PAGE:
The Company defines total reward as a combination of all types of rewards, including financial and non-financial, indirect and direct, intrinsic and extrinsic rewards, and its total remuneration policy forms part of total reward and supports the Zurich Employee Value Proposition (EVP).
The Company's market position is to remunerate individuals in line with their performance, while ensuring that there is a distribution of remuneration around the market median when performance is on par with predetermined financial and non-financial targets.
The key principles underpinning the remuneration policy are:
Variable pay is the annual pay made in cash that is not guaranteed and is based on performance. Its aim is to:
Performance remuneration in the form of incentives, bonuses and profit sharing is included in certain employment categories and is dependent on the performance rating and grading of the individual concerned, as well the Company's and the Zurich Group's overall performance.
Guaranteed remuneration comprises a cost-to-company package which includes benefits such as medical aid, retirement funding and funeral cover.
Executive Directors have standard employment contracts, with no notice periods, and there are no additional costs to the Group. Non- Executive Directors receive fees for their services as Directors and for serving on Board committees. These fees reward the Directors fairly for their time, service and expertise. The fee structure is based on an annual benchmarking of Non-Executive Directors' fees in a defined financial sector. Non-Executive Directors do not participate in incentive schemes and they do not hold options. Details of the remuneration paid to Executive and Non-Executive Directors have been included here.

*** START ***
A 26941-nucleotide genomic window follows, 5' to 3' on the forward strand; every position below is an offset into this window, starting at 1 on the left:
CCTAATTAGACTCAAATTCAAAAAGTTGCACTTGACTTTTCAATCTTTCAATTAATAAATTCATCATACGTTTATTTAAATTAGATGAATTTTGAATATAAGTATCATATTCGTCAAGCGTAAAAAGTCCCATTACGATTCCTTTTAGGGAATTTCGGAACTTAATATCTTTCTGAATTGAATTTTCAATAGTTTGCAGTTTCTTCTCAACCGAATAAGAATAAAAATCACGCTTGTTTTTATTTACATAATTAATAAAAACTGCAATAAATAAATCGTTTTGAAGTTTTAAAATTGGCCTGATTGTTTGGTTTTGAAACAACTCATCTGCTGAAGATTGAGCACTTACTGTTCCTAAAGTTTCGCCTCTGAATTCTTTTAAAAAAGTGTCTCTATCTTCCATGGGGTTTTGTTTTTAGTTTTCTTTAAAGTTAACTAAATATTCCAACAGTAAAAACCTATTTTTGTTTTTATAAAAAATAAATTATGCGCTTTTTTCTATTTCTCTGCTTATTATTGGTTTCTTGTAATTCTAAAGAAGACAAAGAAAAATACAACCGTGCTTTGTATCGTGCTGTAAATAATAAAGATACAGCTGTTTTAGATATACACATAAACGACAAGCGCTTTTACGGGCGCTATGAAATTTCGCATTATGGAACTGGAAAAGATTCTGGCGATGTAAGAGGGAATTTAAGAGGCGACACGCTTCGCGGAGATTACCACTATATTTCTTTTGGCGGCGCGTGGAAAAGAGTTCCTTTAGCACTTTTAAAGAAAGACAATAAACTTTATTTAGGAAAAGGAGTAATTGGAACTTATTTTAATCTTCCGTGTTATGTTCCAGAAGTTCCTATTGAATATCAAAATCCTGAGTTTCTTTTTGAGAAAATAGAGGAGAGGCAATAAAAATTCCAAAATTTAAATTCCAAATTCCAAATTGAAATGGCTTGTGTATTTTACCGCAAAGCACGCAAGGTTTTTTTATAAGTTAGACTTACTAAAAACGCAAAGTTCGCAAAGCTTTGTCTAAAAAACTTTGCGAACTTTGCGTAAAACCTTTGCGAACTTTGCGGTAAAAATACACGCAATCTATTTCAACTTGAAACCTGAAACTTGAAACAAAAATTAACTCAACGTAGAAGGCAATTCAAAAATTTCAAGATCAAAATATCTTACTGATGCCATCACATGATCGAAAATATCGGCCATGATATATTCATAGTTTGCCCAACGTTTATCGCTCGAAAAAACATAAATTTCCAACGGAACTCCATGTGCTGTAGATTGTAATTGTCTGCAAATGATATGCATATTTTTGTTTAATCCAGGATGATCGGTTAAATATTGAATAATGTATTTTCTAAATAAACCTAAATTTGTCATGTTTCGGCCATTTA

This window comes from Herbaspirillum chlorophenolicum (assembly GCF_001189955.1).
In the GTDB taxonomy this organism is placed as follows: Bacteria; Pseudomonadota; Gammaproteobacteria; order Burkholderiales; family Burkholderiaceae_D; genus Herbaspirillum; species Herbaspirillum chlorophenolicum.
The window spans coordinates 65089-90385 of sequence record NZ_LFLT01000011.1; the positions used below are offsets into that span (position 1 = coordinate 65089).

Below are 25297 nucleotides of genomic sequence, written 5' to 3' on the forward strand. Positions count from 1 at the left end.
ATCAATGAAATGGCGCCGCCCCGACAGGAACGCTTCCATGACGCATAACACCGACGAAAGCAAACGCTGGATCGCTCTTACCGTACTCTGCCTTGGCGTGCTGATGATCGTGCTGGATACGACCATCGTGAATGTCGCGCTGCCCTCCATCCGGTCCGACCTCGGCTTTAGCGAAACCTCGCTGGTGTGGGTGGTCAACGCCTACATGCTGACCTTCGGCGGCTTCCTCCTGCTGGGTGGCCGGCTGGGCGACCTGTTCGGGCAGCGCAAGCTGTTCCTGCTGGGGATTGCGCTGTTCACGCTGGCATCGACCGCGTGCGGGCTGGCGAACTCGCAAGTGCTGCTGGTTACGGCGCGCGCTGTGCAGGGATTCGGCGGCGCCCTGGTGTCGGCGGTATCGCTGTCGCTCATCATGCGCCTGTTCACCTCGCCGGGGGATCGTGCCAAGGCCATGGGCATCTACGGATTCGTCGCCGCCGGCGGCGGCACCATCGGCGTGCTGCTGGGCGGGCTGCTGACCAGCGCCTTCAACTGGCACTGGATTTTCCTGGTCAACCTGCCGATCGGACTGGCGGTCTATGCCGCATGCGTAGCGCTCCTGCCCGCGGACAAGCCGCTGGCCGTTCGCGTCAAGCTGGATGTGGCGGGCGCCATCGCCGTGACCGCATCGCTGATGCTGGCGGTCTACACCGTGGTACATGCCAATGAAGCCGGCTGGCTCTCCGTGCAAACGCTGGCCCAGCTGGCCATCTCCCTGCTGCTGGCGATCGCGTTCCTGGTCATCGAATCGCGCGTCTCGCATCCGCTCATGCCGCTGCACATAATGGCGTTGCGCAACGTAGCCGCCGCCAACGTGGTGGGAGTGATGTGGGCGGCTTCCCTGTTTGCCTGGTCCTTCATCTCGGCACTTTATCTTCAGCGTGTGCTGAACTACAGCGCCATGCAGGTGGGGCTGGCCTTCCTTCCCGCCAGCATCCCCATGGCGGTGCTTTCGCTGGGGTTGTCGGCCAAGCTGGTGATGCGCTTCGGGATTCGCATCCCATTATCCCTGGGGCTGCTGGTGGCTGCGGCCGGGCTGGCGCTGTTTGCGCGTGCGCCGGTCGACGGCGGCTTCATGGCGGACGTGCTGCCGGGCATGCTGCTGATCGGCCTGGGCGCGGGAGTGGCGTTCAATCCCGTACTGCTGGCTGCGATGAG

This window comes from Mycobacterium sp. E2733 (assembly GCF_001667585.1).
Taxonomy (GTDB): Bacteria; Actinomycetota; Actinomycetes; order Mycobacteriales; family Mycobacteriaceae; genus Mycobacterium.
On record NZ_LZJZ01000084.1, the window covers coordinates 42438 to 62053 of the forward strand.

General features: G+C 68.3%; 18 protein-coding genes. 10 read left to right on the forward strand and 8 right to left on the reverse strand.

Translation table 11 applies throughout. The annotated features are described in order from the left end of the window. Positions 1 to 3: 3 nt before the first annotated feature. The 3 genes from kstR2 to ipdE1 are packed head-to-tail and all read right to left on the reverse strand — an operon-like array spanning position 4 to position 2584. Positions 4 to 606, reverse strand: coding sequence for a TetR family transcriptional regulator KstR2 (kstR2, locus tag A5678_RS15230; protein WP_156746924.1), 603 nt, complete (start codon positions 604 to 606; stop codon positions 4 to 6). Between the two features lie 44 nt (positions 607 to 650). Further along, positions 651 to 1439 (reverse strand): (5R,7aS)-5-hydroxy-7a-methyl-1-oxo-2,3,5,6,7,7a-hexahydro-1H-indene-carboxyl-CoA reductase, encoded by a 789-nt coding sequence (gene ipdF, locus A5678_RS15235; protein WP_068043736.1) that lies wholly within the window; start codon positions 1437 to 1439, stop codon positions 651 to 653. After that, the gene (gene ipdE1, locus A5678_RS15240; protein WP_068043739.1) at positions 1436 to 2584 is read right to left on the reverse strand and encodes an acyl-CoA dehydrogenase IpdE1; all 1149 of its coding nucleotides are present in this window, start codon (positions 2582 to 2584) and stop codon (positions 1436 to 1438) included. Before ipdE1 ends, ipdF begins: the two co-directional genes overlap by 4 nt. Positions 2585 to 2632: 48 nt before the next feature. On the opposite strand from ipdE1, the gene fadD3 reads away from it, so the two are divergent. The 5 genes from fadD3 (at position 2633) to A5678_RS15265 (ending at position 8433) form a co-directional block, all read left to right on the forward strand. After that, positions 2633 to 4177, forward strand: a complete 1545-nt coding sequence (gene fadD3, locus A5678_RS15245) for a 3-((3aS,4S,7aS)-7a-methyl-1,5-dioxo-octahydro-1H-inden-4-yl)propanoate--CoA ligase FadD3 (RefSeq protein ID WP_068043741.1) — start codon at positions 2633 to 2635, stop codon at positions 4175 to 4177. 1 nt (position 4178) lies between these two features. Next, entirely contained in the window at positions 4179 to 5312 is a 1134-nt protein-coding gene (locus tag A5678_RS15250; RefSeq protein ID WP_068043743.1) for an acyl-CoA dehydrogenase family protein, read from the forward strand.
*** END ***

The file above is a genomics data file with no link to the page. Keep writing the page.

Nominations Committee meetings are held as the committee deems appropriate. The committee met four times during the year under review and all members were present at the meetings.
The committee makes recommendations to the Board on the appointment of Executive and Non-Executive Directors, including recommendations on the composition of the Board generally as well as the balance between Executive and Non-Executive Directors appointed to the Board. The expertise, skills, experience and past performance of Directors who retire by rotation are also assessed prior to making recommendations in respect of their re-election.
In addition, the committee exercises oversight over matters pertaining to the appointment of senior management, hence the involvement on the committee of the Chief Executive Officer.
The Nominations Committee comprises two Independent Non-Executive Directors and the Chief Executive Officer as shown
During the period under review, the committee agreed and documented the role description and responsibilities of the Chairman and furthermore established documented succession policies in respect of the appointment of the Chief Executive Officer, the Chairman and other directors. The committee ensured that the Board received regular training and facilitated the Board evaluation process. The committee further considered and recommended the reappointment of members of the Audit Committee and those directors retiring by rotation, for approval at the Annual General Meeting as shown in the Notice to Shareholders.
The committee evaluated and is pleased to confirm the independence of the Company's Independent Non-Executive Directors.